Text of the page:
Most people view the show from a blanket on a beach or a spot along the lakefront. I used to suggest heading north to Diversey or Montrose Harbor where you could have had a great view while also avoiding much of the crowd. This year I recommend getting as close to show center as possible.
This year you will need to be closer to the lake then you have in the past. I recommend being East of Clark St. and no further North then Diversey. To the south I would recommend staying north of Congress Parkway. The more manuevable civilian aircraft won't need as much airspace to operate as the military demonstrations of years past have needed.
Gary International Airport
Most of theperformance teams are based out of Gary International Airport for the Chicago Air & Water Show. For those in Indiana and well south of the city this has become a popular place to see the planes. Although you won't see a true airshow performance you will see the planes leaving and arriving, and flying in formation.
Listening to the Air & Water Show
Chicago's WBBM 780 has live coverage of the Air & Water Show. If you are not a die-hard aviation enthusiast or have a certified plane spotter with you I always suggest bringing along a radio so you can hear from the broadcast team what it is you are looking at flying by. If you are at show center there are speakers from which you can listen to Airshow MC Herb Hunter but that can often be a challenge over the roar of the planes so a personal radio is highly recommended.
The flight teams have their media day on Thursday and a few may come as far North as Chicago briefly. However on Friday there is nearly a full practice show. Most of the teams will run through their full performance and only a few single plane acts are missing on Friday. The practice usually runs between 10am and 3pm and is a great way to see the show without the crowds.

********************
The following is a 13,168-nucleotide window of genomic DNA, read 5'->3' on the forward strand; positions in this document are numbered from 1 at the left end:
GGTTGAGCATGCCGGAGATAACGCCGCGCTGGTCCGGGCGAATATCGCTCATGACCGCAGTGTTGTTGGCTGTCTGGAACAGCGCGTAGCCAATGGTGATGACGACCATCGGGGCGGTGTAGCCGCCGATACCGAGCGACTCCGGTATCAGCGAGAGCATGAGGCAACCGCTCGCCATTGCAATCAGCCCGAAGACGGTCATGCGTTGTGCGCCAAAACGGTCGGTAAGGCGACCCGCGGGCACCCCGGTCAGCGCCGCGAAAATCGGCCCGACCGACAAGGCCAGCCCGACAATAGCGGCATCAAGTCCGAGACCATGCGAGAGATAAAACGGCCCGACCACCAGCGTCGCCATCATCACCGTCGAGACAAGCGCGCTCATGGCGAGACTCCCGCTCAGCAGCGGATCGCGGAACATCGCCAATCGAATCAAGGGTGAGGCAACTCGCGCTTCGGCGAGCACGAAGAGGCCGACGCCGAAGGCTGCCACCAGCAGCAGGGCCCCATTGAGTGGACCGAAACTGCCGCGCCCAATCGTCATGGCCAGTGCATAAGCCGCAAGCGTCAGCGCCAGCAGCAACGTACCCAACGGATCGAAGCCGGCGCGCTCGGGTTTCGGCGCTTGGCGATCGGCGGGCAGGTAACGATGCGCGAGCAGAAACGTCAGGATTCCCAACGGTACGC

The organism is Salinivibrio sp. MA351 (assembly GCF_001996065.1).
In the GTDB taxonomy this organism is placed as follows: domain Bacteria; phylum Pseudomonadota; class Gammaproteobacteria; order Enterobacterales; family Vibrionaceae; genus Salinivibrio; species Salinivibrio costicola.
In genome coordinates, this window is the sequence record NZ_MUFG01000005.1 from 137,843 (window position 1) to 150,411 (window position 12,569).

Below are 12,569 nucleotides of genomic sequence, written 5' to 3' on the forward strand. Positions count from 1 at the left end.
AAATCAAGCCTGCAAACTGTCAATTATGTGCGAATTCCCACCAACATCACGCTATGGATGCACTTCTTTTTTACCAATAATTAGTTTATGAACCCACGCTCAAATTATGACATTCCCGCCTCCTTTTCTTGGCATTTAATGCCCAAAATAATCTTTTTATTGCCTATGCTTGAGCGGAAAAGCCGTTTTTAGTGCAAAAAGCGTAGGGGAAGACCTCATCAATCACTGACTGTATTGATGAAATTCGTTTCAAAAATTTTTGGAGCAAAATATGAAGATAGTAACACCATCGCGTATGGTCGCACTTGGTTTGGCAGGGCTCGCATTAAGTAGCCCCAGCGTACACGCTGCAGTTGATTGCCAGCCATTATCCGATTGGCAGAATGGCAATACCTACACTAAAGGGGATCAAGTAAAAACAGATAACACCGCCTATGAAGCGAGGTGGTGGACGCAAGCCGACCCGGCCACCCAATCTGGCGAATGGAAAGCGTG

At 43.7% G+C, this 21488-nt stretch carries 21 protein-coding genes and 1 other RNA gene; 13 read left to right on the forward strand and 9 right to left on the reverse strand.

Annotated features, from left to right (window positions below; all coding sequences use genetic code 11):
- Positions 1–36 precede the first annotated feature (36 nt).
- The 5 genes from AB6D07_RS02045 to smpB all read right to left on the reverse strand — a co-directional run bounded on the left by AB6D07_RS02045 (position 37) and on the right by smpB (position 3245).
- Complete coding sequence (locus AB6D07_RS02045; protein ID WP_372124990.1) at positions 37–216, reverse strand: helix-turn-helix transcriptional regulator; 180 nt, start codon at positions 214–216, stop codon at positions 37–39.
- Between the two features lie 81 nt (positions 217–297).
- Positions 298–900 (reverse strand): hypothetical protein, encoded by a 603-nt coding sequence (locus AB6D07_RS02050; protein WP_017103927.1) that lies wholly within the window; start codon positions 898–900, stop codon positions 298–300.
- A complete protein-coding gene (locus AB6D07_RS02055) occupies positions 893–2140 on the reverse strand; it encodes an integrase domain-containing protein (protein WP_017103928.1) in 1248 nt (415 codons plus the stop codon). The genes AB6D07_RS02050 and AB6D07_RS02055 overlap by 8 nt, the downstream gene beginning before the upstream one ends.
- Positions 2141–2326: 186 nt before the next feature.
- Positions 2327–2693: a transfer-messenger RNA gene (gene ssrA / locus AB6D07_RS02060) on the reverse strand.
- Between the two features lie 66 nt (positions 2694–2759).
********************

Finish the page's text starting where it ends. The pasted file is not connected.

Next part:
If you have a favorite place to view the Air & Water Show and are not afraid to share it and I will add the best suggestions to the guide. For more information check out our 2013 Chicago Air & Water Show Ultimate Guide.
August 1, 2013
The sad reality is that I think there is little to debate, interest in airshows is in fact declining. There is a lengthy list of reasons that may contribute to that including a decline in the pilot population, weak economy and the grounding of military demonstration teams as a result of sequestration to name a few.
A source I often look to when trying to establish a trend is Google Trends. Sadly, as you can see from the charts below there is an indisputable decline in interest for airshows, if search traffic is used as an indicator.
AirVenture, America's largest annual gathering of aviation enthusiasts, widely considered the largest airshow in the county, has seen modest declines if you rely on their data which shows a 12% decline from 2009 (578,000 attendees) to 2012 (508,000). However, the picture is more bleak when you look at the Google Trend which shows a peak in July 2006 declining to nearly half the search volume of 2006 in 2012. With Airventure 2013 closing in a just a couple of days it is unlikely that enough searches will come in during the final days to improve the 2013 trend. As Airventure is more about experimental aircraft and general aviation it should be of note that the decrease in interest in the show this year is likely not drastically effected by sequestration.
The Chicago Air & Water Show which is just around the corner will surely suffer serious interest and attendance declines without the Thunderbirds headlining this year. The Google Trend shows that current interest is below where it was just five years ago. I think this show which historically relied heavily on military demonstrations will be adversely effected by sequestration. It will be very interesting to come back to this report in a few weeks to see what the 2013 search volume was like for the Chicago Air and Water Show.
I think this data clearly shows that interest in airshows is declining. The questions is what if anything can be done about it?